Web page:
30 DAYS, 30 DISHES – DAY 16: ADANA KEBAB


Adana kebab is a spicy lamb kebab, named after the Turkish city. The meat is minced together with spices and pepper then moulded around a thick, flat skewer and grilled over coals. Usually served with with rice and salad, with sumac to add to the flavour!

I like this dish but sometimes find it a bit fatty/gritty, some are definitely made better than others.

Turkish restaurant in London.

While Berkay was in England last month, we took a trip to a Turkish restaurant in London. It was amazing!

We went to the Efes restaurant on Commercial Road (click HERE for their website), which was recommended by my dad. Don’t get too excited by the name  – they didn’t serve any alcohol at all.

It looked quite impressive from the outside, we thought it was going to be expensive, but we were pleasantly surprised! We had a table booked for 7pm, and it was a good job it was booked because when we walked in it was really very busy!
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Berkay’s eyes lit up as soon as he walked in and saw the waiters rushing around serving plates full of all the Turkish food he knows and loves, meanwhile all I could concentrate on was the HUGE glass cabinet full of baklava that I could see staring at me! Mmmmm.

The waiters and waitresses were all Turkish and came over to us expecting us to be English – Berkay started talking Turkish to them and they ended up having a ten minute conversation as is customary when Turks meet, all the usual stuff, where are you from, what do you do, where do you work, how much do you weigh? (seriously!) I was just sat trying to chose from the menu.

When the chat was over and I’d heard the normal ‘wow you look Turkish’ that everyone feels the need to tell me, we both decided on getting the Adana Kebab. I’d never had it before, but it was a good choice, although seeing other people’s orders of Pide being bought out made me wish I had chose that instead – it’s my favourite!

While we were waiting for it to be served, we got the typical bowls of bread, salad and dips bought out to the table, this is something I love most about Turkish food – bread is ALWAYS on the table, it was all free too.
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We also ordered Lahmacun as I’d never tried it and wanted to, I figured it was almost like Pide, and only cost £2.50 so it was a no-brainer! I suppose it’s like a really thin pizza, it was yummy.
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Before we even had a chance to finish the Lahmacun, our main dinner was bought out – Adana kebab. It was a big portion, two long pieces of spicy minced meat grilled over charcoal, rice, grilled tomato & pepper, and of course the big bowl of salad, bread and dips that we had left over from earlier. It was only £10.50 each. It probably sounds weird to say, but it all tasted so …. Turkish. Even the salad tastes exactly as it does out there, how do they do that, what’s the secret?!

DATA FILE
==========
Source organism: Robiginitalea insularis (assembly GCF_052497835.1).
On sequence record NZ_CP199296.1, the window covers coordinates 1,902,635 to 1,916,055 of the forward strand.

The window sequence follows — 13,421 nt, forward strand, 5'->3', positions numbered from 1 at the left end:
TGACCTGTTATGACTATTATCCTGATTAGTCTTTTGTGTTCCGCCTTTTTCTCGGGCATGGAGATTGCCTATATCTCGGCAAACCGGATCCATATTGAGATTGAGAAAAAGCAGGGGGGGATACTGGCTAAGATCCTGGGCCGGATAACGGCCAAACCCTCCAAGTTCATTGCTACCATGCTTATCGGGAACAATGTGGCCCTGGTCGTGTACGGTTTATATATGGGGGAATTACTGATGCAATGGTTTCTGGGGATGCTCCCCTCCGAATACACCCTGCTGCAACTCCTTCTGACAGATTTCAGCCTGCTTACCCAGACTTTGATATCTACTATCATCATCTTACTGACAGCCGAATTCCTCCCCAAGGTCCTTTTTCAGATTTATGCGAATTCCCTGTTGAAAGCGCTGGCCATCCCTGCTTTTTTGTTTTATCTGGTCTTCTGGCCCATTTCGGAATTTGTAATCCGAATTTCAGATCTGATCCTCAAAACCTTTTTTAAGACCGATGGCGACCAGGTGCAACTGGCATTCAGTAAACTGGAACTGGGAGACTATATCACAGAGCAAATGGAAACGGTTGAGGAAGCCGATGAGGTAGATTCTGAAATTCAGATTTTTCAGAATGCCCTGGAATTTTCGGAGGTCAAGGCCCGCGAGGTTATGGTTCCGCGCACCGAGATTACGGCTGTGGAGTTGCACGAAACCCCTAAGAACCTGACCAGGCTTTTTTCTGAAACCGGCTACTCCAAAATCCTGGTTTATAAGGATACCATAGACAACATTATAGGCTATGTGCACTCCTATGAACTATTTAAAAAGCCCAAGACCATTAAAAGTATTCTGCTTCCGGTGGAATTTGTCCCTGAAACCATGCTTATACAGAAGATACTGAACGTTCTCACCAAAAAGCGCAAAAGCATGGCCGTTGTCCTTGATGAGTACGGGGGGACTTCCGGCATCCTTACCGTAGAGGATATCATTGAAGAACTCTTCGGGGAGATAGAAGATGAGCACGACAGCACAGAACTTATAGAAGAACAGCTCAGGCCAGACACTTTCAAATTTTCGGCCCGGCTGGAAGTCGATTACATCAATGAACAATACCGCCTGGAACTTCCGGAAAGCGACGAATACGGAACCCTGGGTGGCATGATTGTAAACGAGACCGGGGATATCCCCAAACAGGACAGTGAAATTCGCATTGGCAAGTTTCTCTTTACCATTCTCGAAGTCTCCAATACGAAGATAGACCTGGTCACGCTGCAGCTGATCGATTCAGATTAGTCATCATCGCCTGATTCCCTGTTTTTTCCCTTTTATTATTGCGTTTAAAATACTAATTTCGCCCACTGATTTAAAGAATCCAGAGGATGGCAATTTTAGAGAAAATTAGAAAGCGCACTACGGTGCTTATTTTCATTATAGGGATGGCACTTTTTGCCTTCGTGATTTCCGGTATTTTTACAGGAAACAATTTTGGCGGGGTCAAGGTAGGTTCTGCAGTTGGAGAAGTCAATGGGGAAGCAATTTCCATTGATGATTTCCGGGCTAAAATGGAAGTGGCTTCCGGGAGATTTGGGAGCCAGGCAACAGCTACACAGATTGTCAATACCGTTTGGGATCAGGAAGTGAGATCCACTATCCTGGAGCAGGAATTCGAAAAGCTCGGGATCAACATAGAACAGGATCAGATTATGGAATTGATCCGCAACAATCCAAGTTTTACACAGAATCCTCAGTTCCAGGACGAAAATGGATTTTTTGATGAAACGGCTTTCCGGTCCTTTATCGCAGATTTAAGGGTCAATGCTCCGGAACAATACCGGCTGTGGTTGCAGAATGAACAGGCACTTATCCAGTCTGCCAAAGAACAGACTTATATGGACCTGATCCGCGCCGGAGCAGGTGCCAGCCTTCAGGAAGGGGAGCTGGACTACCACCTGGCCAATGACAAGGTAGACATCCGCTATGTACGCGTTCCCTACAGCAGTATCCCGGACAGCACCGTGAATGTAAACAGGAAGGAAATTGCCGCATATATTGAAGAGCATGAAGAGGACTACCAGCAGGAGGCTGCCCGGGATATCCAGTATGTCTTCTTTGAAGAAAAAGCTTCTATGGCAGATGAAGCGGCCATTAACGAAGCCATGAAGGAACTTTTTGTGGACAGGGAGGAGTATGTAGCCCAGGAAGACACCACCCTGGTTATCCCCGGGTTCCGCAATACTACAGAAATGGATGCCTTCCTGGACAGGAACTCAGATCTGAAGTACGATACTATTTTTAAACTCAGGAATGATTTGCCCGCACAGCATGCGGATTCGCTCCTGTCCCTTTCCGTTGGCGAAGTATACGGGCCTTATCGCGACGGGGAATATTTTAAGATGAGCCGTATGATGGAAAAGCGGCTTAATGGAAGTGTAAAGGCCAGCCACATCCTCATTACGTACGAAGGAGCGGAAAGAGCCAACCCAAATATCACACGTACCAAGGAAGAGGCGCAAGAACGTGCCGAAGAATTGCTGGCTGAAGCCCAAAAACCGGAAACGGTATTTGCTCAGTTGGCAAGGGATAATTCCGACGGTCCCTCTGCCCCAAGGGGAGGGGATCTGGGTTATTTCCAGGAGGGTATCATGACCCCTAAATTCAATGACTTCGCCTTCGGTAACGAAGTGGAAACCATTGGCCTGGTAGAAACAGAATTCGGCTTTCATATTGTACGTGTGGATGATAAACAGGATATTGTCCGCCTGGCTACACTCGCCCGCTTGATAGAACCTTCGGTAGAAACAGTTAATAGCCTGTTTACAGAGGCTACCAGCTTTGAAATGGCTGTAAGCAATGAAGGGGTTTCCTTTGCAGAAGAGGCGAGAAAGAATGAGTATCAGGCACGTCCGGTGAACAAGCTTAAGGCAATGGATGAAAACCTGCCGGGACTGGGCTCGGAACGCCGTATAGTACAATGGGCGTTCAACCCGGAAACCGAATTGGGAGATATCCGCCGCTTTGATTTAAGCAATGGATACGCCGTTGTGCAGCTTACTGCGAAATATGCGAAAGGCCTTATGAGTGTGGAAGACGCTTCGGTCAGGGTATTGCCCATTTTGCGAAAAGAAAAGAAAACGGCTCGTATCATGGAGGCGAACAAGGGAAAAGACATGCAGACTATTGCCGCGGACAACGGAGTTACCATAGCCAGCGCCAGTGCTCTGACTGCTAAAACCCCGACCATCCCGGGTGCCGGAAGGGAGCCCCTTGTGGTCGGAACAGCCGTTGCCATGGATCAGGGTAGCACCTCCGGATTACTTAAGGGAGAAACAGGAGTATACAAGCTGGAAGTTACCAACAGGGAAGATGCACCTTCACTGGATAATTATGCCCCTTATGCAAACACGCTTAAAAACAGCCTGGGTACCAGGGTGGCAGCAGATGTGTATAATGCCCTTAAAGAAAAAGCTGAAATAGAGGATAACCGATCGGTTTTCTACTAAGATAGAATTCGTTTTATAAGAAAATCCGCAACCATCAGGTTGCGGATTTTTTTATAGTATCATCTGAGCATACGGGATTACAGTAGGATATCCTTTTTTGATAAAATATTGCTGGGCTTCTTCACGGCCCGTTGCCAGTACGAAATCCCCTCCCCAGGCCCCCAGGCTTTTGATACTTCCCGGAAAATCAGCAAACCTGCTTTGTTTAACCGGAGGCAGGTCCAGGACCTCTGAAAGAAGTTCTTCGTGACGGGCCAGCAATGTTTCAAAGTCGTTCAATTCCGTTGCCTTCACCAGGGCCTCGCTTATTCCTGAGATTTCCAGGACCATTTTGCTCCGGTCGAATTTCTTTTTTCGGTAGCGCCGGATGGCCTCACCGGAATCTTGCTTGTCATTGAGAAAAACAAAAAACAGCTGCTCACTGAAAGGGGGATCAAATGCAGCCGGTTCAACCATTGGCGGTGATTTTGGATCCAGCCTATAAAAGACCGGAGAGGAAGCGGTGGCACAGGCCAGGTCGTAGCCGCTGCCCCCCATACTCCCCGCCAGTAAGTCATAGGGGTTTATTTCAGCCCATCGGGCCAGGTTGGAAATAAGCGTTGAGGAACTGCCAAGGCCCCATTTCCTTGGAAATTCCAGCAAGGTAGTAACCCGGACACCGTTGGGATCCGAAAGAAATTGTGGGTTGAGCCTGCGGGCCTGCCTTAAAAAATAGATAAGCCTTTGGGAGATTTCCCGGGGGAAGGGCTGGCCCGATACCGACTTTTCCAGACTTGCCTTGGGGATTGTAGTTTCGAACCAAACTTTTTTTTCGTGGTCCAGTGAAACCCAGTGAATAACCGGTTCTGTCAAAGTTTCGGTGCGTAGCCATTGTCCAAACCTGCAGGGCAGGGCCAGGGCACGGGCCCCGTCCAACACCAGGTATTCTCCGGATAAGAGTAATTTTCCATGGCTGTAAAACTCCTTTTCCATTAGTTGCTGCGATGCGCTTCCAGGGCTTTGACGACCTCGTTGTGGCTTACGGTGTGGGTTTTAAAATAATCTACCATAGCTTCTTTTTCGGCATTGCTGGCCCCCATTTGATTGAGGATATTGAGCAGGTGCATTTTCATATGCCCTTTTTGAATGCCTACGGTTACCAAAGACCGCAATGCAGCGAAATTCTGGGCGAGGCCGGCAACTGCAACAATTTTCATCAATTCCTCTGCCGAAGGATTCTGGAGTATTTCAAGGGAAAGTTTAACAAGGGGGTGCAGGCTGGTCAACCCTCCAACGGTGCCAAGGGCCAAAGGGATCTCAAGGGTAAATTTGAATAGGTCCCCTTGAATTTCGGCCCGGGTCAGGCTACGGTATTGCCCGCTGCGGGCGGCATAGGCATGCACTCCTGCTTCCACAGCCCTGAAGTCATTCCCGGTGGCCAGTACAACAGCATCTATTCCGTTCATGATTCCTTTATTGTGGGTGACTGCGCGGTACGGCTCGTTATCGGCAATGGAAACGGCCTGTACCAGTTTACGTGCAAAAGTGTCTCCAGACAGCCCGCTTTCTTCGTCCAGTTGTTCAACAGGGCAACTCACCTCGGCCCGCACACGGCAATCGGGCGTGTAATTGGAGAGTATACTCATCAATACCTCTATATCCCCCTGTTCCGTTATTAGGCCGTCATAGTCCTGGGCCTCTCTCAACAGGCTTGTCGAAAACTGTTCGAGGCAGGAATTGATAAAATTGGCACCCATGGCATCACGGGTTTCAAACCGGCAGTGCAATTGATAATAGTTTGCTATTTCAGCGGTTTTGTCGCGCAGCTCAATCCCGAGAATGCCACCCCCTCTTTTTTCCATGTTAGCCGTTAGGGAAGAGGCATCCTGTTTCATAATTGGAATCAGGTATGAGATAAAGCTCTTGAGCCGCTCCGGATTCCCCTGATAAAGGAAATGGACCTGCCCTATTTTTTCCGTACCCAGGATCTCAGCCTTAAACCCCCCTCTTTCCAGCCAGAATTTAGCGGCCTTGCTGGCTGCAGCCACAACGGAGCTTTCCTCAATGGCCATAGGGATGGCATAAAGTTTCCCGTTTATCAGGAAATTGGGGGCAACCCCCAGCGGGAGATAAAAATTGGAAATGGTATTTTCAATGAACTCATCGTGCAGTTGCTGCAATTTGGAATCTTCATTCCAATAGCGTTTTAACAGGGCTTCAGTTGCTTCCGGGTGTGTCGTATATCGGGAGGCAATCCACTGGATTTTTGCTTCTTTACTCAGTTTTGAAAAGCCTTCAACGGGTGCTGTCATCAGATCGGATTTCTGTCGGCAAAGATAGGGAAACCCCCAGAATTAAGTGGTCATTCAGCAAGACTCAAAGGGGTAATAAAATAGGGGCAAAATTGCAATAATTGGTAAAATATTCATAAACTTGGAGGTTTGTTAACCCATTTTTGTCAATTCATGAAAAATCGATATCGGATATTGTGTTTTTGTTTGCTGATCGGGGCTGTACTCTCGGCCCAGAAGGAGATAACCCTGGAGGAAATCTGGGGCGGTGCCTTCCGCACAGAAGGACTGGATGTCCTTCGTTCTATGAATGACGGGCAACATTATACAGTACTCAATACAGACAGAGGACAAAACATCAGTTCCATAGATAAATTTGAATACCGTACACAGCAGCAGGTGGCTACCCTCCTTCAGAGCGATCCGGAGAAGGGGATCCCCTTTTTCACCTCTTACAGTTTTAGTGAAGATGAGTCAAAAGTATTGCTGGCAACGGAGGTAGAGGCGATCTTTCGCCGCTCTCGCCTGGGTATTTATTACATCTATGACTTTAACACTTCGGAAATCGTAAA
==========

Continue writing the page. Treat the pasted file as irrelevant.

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The food was gorgeous, and left us absolutely stuffed. After a while, a woman dressed in traditional belly dancer costume came to offer us Turkish tea and of course we couldn’t resist. I thought it was cute how everything was Turkish, even down to the bottles of water and sugar cubes…
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Despite being stuffed, I knew that I couldn’t possible leave the restaurant without having some baklava. £4 for 3 pieces it said – I would have quite happily paid more. They bought it out on a little dish, two normal pieces, and one chocolate, but you really can’t beat the normal one, especially with a glass of cay.
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Once we polished off the baklava, and Berkay had told his life story to another of the waiters, we asked for the bill, expecting it to be around £30-35 after having two kebabs, two cokes, water, two teas and baklava – but they had only charged us £22. I guess having long conversations and telling life stories to waiters sometimes pays off! We would have happily paid more, because it really was delicious. It made me miss Turkey all the more.
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On our way home, we decided to take the long, scenic route as it was our last night together and neither of us could face going home to pack his suitcase yet. I put my GPS on my phone and used google maps to walk from the restaurant to London Bridge station and posed to take photos of Tower Bridge on the way. It took about 45 minutes. Funny story – on the way to the station we got stopped by some foreign tourists looking for a hotel, normally my shy-self would have just said ‘Sorry, don’t know’, but I was feeling especially happy after my Turkish good, so I got my phone GPS back out and typed in the name they wanted – as it happened it was only a 2 minute walk away and they were really grateful – it’s nice to be helpful. (:

We had a lovely last evening together and Berkay now says this restaurant is his new favourite – even better than Nandos! Anyone who knows how much he loves Nandos will know this is a big deal!

Now I just can’t wait to get back to Turkey and eat this food more often. Eeeeeek.